Although it gives short shrift to the drafting history of the Second Amendment, **2837 the Court dwells at length on four other sources: the 17th-century English Bill of Rights; Blackstone’s Commentaries on the Laws of England; postenactment commentary on the Second Amendment; and post-Civil War legislative history.28 All of these sources shed only indirect light on the question before us, and in any event offer little support for the Court’s conclusion.29
Now, I think Stevens is correct about the latter two sources, as he notes in Footnote 28, where Stevens wrote:
The Court’s fixation on the last two types of sources is particularly puzzling, since both have the same characteristics as postenactment legislative history, which is generally viewed as the least reliable source of authority for ascertaining the intent of any provision’s drafters.
In Heller, Scalia stated that he relied correctly on post-ratification commentary:
We now address how the Second Amendment was interpreted from immediately after its ratification through the end of the 19th century. Before proceeding, **2805 however, we take issue with Justice STEVENS’ equating of these sources with postenactment legislative history, a comparison that betrays a fundamental misunderstanding of a court’s interpretive task. Seepost, at 2837, n. 28. “Legislative history,” of course, refers to the pre-enactment statements of those who drafted or voted for a law; it is considered persuasive by some, not because they reflect the general understanding of the disputed terms, but because the legislators who heard or read those statements presumably voted with that understanding. Ibid. “Postenactment legislative history,”ibid., a deprecatory contradiction in terms, refers to statements of those who drafted or voted for the law that are made after its enactment and hence could have had no effect on the congressional vote. It most certainly does not refer to the examination of a variety of legal and other sources to determine the public understanding of a legal text in the period after its enactment or ratification. That sort of inquiry is a critical tool of constitutional interpretation. As we will show, virtually all interpreters of the Second Amendment in the century after its enactment interpreted the amendment as we do.
Again, Scalia is consistent in how he defines legislative history, though sources after the enactment of the Second Amendment may provide meaning, but is not original meaning.
As I wrote when I was a 3L for Joyce Malcolm’s class:
Although post-enactment material cannot have any bearing on the meaning of the Second Amendment as drafted by the framers, it still can help paint the picture of original public meaning. The understanding of the term “keep and bear arms” did not dissipate instantly in 1791 when it was ratified. Rather, strong emanations of this understanding pervaded throughout early America thought. As such, statements of law from this period service as strong indicia of reliability, though not dispositive, of the original meaning . . . .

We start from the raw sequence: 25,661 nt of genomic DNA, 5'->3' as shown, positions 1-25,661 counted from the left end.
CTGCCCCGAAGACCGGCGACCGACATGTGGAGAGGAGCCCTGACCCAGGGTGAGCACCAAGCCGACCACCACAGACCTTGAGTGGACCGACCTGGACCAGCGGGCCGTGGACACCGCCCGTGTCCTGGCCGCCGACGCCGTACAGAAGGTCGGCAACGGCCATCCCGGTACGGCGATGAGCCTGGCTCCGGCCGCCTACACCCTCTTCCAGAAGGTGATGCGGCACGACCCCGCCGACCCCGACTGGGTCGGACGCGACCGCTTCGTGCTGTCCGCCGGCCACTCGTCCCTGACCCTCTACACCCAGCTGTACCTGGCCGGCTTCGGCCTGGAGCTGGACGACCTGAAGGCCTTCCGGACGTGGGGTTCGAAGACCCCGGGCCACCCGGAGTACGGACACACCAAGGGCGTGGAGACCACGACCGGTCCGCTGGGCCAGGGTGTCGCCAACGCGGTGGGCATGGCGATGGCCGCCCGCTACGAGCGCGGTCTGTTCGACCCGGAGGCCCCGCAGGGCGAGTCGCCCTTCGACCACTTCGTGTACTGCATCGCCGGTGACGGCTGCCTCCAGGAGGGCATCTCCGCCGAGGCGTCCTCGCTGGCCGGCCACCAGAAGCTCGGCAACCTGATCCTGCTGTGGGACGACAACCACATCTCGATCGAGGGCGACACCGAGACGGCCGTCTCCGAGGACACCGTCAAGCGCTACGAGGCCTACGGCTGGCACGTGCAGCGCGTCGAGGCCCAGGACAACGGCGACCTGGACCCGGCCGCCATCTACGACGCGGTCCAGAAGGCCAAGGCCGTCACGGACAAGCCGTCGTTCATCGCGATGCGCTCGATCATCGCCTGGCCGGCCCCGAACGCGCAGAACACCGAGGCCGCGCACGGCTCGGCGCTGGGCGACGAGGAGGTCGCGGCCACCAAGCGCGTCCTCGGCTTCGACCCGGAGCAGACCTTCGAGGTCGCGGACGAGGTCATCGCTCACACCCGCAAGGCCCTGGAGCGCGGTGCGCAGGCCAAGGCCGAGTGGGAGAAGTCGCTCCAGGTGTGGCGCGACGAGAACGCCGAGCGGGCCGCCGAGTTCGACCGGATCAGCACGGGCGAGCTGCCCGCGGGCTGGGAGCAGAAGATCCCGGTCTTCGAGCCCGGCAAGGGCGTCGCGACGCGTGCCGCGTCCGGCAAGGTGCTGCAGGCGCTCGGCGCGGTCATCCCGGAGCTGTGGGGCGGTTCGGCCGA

This history, from 1215 to the early 19th century paints a very strong picture of keeping and bearing arms, as an individualized right meant to protect liberty. For Justice Stevens to merely focus on the drafting of the Second Amendment in the waning years of the 18th century, at the price of ignoring all that came before it, is unfaithful to the true principles of originalism, and unsurprisingly reveals his skewed and inaccurate version of history.
Of Posner, I wrote:
Judge Posner has some critiques of originalism. But rather than simply critiquing it, he seeks to redefine it. Odd technique. Judge Posner asserts that “originalism without the interpretive theory that the Framers and the ratifiers ‘expected the courts to use in construing constitutional provisions is faux originalism.’”264 Says who? Posner’s statement in it of itself devolves back into intentionalism, as he speaks of what the ratifiers “expected.” It is also curious that Posner, an avowed Pragmatist who rejects originalism, should be relied on as an expert on how to define the contours of this jurisprudence. . . . .
Rather than focusing on what the original public meaning of the Second Amendment was at the time it was ratified, Judge Posner attempts to ascertain what the “intent” of the Founders was. He is also guilty of relying on some of the seven dirty words of intentionalism.272 He uses words like the “motivation for the Second Amendment,” “concerns that actuated its adoption,” “the purpose of the Second Amendment,” and what the “framers meant.”273 As discussed supra, trying to determine what the motivations, concerns, or intentions of the framers is a futile endeavor.274 Elsewhere Judge Posner ceases using the seven dirty words, switches his vernacular, and adopts the accepted notions of “original meaning” and “original understanding” to conclude his article.275 Whereas his minor premises were conditioned on an “original intent,” even if his conclusion is based on “original meaning,” his syllogism collapses.
Because Judge Posner focuses so heavily on what he considers to be the intentions of the Framers, he fails to consider what the terms in the Second Amendment mean. He mentions the “language and background” of the Second Amendment, but totally glosses over the centuries of common law history, from Magna Carta, to the Game Laws, to the English Bill of Rights, to the disarming of the Bostonians. None of that matters to Judge Posner. Were Posner to fully appreciate the “language and background” of words such as “well regulated militia,” “free state,” and “keep and bear arms,” these terms would take on a whole new meaning. The Second Amendment cannot be interpreted in this historical vacuum Judge Posner creates.
It is fascinating how these jurisprudential debates keep emerging over and over again. The tropes between Scalia and Posner here are old–or at least as old as 2008.
Can you imagine if Reagan had appointed Posner to replace Powell instead of Kennedy? Scalia and Posner, both on the Court? It would have been worse that Frankfurter and Black! You know what? The sures way Obama could get Scalia to retire would be to appoint Posner to the bench!